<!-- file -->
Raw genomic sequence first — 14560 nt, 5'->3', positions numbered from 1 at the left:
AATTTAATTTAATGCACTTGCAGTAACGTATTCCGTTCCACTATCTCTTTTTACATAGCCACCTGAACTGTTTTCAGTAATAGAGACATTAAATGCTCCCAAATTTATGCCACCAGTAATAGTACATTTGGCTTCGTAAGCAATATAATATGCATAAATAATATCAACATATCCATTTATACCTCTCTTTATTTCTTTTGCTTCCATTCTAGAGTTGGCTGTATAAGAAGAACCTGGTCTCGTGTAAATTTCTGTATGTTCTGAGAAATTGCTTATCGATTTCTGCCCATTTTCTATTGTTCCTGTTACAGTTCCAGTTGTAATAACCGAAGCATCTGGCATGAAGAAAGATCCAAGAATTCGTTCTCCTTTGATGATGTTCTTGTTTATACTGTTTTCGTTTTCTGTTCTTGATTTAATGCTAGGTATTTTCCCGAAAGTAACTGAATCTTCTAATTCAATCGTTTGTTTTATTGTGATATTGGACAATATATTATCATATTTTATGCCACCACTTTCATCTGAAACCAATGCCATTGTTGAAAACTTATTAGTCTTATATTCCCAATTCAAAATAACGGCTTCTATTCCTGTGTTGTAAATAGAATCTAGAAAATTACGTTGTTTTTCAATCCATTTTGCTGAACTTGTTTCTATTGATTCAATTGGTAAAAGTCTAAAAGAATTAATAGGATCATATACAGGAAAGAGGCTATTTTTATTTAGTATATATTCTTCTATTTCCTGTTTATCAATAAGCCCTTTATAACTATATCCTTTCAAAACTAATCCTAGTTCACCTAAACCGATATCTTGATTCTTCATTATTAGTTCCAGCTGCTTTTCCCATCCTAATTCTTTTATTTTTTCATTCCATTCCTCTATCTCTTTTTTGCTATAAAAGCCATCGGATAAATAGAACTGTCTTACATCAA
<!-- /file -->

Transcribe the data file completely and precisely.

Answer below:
Raw genomic sequence first — 14560 nt, 5'->3', positions numbered from 1 at the left:
AATTTAATTTAATGCACTTGCAGTAACGTATTCCGTTCCACTATCTCTTTTTACATAGCCACCTGAACTGTTTTCAGTAATAGAGACATTAAATGCTCCCAAATTTATGCCACCAGTAATAGTACATTTGGCTTCGTAAGCAATATAATATGCATAAATAATATCAACATATCCATTTATACCTCTCTTTATTTCTTTTGCTTCCATTCTAGAGTTGGCTGTATAAGAAGAACCTGGTCTCGTGTAAATTTCTGTATGTTCTGAGAAATTGCTTATCGATTTCTGCCCATTTTCTATTGTTCCTGTTACAGTTCCAGTTGTAATAACCGAAGCATCTGGCATGAAGAAAGATCCAAGAATTCGTTCTCCTTTGATGATGTTCTTGTTTATACTGTTTTCGTTTTCTGTTCTTGATTTAATGCTAGGTATTTTCCCGAAAGTAACTGAATCTTCTAATTCAATCGTTTGTTTTATTGTGATATTGGACAATATATTATCATATTTTATGCCACCACTTTCATCTGAAACCAATGCCATTGTTGAAAACTTATTAGTCTTATATTCCCAATTCAAAATAACGGCTTCTATTCCTGTGTTGTAAATAGAATCTAGAAAATTACGTTGTTTTTCAATCCATTTTGCTGAACTTGTTTCTATTGATTCAATTGGTAAAAGTCTAAAAGAATTAATAGGATCATATACAGGAAAGAGGCTATTTTTATTTAGTATATATTCTTCTATTTCCTGTTTATCAATAAGCCCTTTATAACTATATCCTTTCAAAACTAATCCTAGTTCACCTAAACCGATATCTTGATTCTTCATTATTAGTTCCAGCTGCTTTTCCCATCCTAATTCTTTTATTTTTTCATTCCATTCCTCTATCTCTTTTTTGCTATAAAAGCCATCGGATAAATAGAACTGTCTTACATCAA